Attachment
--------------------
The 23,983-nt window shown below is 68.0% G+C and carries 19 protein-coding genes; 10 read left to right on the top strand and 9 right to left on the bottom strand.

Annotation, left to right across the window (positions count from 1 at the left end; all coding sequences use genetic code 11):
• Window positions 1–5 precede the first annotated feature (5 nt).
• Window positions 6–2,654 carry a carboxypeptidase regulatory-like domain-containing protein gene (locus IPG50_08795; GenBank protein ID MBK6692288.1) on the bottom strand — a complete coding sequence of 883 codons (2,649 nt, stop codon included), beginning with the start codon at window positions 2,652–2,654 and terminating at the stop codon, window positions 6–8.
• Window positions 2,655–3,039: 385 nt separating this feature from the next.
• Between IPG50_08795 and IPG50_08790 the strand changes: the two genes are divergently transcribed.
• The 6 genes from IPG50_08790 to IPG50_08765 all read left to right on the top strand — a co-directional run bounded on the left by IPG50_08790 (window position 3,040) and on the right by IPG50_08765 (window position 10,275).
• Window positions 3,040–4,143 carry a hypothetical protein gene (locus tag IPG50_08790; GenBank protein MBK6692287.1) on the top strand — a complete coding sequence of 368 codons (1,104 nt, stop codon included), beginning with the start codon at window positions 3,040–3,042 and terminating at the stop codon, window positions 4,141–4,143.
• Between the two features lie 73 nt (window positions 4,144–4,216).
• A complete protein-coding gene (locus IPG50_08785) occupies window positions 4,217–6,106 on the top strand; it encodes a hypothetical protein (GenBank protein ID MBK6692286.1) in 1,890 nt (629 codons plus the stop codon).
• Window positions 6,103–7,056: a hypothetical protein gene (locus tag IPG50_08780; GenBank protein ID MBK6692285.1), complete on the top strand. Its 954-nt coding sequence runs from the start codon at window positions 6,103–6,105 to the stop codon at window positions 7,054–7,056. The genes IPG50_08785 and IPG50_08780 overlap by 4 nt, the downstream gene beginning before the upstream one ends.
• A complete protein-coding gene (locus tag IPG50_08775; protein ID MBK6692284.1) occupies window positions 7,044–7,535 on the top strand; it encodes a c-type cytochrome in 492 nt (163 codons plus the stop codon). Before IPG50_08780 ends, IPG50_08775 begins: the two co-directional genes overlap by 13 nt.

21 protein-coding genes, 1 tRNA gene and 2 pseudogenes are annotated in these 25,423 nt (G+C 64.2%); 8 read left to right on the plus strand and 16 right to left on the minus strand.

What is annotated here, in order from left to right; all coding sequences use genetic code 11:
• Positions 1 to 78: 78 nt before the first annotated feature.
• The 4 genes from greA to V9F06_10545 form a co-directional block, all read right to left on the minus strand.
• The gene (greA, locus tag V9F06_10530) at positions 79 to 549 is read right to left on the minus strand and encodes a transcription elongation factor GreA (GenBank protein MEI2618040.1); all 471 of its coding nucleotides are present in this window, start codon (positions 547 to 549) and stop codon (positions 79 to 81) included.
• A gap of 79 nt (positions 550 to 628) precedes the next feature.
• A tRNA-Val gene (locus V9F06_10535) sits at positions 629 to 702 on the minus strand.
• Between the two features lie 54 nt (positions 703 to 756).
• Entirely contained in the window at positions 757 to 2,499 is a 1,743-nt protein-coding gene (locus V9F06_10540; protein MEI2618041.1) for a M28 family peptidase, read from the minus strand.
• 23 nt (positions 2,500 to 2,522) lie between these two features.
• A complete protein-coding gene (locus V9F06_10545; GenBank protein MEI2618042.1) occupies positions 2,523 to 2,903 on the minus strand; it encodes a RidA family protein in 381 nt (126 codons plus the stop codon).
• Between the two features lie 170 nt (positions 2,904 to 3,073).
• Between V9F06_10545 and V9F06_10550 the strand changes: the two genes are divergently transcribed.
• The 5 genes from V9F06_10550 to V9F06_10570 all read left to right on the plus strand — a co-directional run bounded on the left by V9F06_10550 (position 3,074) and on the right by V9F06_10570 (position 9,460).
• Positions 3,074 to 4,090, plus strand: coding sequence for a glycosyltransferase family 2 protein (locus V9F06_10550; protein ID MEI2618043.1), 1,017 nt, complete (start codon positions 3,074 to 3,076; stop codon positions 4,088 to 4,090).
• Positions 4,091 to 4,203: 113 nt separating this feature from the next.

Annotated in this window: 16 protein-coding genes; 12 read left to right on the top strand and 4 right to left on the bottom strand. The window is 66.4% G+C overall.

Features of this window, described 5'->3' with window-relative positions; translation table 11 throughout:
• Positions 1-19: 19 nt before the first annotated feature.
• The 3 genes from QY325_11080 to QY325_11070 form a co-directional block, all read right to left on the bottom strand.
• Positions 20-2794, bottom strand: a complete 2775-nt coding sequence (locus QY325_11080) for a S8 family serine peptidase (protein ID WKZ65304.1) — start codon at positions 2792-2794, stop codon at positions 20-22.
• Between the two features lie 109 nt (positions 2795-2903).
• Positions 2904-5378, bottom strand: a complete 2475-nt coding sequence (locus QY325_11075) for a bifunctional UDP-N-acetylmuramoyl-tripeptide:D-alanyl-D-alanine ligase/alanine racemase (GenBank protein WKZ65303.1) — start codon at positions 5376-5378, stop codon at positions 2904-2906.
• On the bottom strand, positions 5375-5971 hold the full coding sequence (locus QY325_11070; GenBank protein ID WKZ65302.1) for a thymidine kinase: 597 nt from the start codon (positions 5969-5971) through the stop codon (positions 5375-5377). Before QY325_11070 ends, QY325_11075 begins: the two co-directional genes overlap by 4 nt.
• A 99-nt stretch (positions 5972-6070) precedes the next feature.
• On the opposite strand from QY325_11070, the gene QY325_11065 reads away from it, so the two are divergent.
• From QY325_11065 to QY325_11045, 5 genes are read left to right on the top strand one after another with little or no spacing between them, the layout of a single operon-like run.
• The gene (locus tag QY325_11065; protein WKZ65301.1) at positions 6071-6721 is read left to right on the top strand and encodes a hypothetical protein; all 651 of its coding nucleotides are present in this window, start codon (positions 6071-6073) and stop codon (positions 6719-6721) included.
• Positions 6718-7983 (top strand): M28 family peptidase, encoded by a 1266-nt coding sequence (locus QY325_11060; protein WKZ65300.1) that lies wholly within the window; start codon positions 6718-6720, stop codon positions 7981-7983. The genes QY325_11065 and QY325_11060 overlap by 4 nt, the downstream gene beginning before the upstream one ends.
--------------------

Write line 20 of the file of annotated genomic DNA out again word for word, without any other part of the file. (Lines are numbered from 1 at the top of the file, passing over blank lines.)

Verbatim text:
• Between the two features lie 54 nt (positions 703 to 756).